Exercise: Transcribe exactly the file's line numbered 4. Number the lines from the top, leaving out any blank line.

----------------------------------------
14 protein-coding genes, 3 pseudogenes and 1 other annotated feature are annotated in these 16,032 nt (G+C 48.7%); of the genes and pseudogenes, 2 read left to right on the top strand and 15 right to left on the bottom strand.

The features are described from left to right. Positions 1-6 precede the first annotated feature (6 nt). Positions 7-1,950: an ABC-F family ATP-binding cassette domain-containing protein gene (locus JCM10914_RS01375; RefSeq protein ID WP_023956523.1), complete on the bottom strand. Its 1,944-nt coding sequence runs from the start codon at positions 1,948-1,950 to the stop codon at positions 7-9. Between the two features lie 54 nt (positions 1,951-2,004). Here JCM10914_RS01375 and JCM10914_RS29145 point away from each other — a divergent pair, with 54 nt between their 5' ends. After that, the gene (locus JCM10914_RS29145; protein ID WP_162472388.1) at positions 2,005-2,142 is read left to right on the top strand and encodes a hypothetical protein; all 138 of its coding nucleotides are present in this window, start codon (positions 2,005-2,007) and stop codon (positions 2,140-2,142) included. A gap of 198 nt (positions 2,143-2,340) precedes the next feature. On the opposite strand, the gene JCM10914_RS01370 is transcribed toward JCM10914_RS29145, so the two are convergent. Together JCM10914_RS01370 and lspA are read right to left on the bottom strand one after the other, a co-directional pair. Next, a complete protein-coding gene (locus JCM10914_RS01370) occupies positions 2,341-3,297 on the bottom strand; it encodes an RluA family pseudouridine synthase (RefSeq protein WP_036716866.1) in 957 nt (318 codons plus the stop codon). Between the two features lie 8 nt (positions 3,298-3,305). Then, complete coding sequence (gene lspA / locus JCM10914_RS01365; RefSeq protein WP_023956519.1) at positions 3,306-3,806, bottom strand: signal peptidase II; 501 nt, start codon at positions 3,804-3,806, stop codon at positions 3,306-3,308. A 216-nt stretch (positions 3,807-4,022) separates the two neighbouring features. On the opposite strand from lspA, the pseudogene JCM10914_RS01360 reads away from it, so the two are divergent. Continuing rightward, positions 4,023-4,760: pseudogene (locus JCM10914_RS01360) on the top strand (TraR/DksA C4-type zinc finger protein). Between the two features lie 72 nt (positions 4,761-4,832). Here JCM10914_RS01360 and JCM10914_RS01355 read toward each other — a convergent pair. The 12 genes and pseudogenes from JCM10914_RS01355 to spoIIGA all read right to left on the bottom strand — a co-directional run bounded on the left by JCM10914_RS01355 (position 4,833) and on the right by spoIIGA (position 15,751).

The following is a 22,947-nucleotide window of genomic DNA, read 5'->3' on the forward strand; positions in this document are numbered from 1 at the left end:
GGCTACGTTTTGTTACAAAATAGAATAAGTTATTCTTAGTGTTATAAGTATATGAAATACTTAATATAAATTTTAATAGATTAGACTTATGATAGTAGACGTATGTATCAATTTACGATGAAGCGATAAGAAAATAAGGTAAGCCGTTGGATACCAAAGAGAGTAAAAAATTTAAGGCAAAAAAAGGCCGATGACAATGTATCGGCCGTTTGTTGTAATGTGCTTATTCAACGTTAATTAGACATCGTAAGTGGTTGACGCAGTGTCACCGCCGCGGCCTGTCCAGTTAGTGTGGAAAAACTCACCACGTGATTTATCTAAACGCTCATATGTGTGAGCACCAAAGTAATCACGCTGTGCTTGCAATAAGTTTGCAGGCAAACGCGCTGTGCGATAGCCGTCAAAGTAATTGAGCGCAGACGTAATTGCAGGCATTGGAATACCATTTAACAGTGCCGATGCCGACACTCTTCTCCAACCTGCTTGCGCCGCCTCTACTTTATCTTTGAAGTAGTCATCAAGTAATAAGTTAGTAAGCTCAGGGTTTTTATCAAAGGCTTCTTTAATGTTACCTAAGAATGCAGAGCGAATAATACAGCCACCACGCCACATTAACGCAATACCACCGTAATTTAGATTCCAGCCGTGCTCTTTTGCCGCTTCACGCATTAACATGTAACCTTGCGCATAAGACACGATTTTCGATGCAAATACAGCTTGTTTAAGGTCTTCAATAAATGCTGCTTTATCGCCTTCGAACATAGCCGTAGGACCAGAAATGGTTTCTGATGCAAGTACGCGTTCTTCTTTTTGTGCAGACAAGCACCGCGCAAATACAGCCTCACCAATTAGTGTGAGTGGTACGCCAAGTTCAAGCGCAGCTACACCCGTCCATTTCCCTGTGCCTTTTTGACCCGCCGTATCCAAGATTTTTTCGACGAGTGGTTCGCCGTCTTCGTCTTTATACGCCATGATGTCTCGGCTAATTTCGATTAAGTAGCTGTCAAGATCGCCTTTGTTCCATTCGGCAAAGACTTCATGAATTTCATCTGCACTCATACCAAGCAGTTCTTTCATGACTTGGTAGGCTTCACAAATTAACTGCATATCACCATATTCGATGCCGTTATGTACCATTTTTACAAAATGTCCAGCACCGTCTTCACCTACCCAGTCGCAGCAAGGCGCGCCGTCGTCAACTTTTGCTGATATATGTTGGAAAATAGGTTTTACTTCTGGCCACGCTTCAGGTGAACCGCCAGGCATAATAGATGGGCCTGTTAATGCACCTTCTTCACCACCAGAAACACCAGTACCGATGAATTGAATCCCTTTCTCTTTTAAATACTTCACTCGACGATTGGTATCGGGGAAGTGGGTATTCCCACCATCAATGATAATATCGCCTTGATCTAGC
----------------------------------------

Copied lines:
GGCTACGTTTTGTTACAAAATAGAATAAGTTATTCTTAGTGTTATAAGTATATGAAATACTTAATATAAATTTTAATAGATTAGACTTATGATAGTAGACGTATGTATCAATTTACGATGAAGCGATAAGAAAATAAGGTAAGCCGTTGGATACCAAAGAGAGTAAAAAATTTAAGGCAAAAAAAGGCCGATGACAATGTATCGGCCGTTTGTTGTAATGTGCTTATTCAACGTTAATTAGACATCGTAAGTGGTTGACGCAGTGTCACCGCCGCGGCCTGTCCAGTTAGTGTGGAAAAACTCACCACGTGATTTATCTAAACGCTCATATGTGTGAGCACCAAAGTAATCACGCTGTGCTTGCAATAAGTTTGCAGGCAAACGCGCTGTGCGATAGCCGTCAAAGTAATTGAGCGCAGACGTAATTGCAGGCATTGGAATACCATTTAACAGTGCCGATGCCGACACTCTTCTCCAACCTGCTTGCGCCGCCTCTACTTTATCTTTGAAGTAGTCATCAAGTAATAAGTTAGTAAGCTCAGGGTTTTTATCAAAGGCTTCTTTAATGTTACCTAAGAATGCAGAGCGAATAATACAGCCACCACGCCACATTAACGCAATACCACCGTAATTTAGATTCCAGCCGTGCTCTTTTGCCGCTTCACGCATTAACATGTAACCTTGCGCATAAGACACGATTTTCGATGCAAATACAGCTTGTTTAAGGTCTTCAATAAATGCTGCTTTATCGCCTTCGAACATAGCCGTAGGACCAGAAATGGTTTCTGATGCAAGTACGCGTTCTTCTTTTTGTGCAGACAAGCACCGCGCAAATACAGCCTCACCAATTAGTGTGAGTGGTACGCCAAGTTCAAGCGCAGCTACACCCGTCCATTTCCCTGTGCCTTTTTGACCCGCCGTATCCAAGATTTTTTCGACGAGTGGTTCGCCGTCTTCGTCTTTATACGCCATGATGTCTCGGCTAATTTCGATTAAGTAGCTGTCAAGATCGCCTTTGTTCCATTCGGCAAAGACTTCATGAATTTCATCTGCACTCATACCAAGCAGTTCTTTCATGACTTGGTAGGCTTCACAAATTAACTGCATATCACCATATTCGATGCCGTTATGTACCATTTTTACAAAATGTCCAGCACCGTCTTCACCTACCCAGTCGCAGCAAGGCGCGCCGTCGTCAACTTTTGCTGATATATGTTGGAAAATAGGTTTTACTTCTGGCCACGCTTCAGGTGAACCGCCAGGCATAATAGATGGGCCTGTTAATGCACCTTCTTCACCACCAGAAACACCAGTACCGATGAATTGAATCCCTTTCTCTTTTAAATACTTCACTCGACGATTGGTATCGGGGAAGTGGGTATTCCCACCATCAATGATAATATCGCCTTGATCTAGC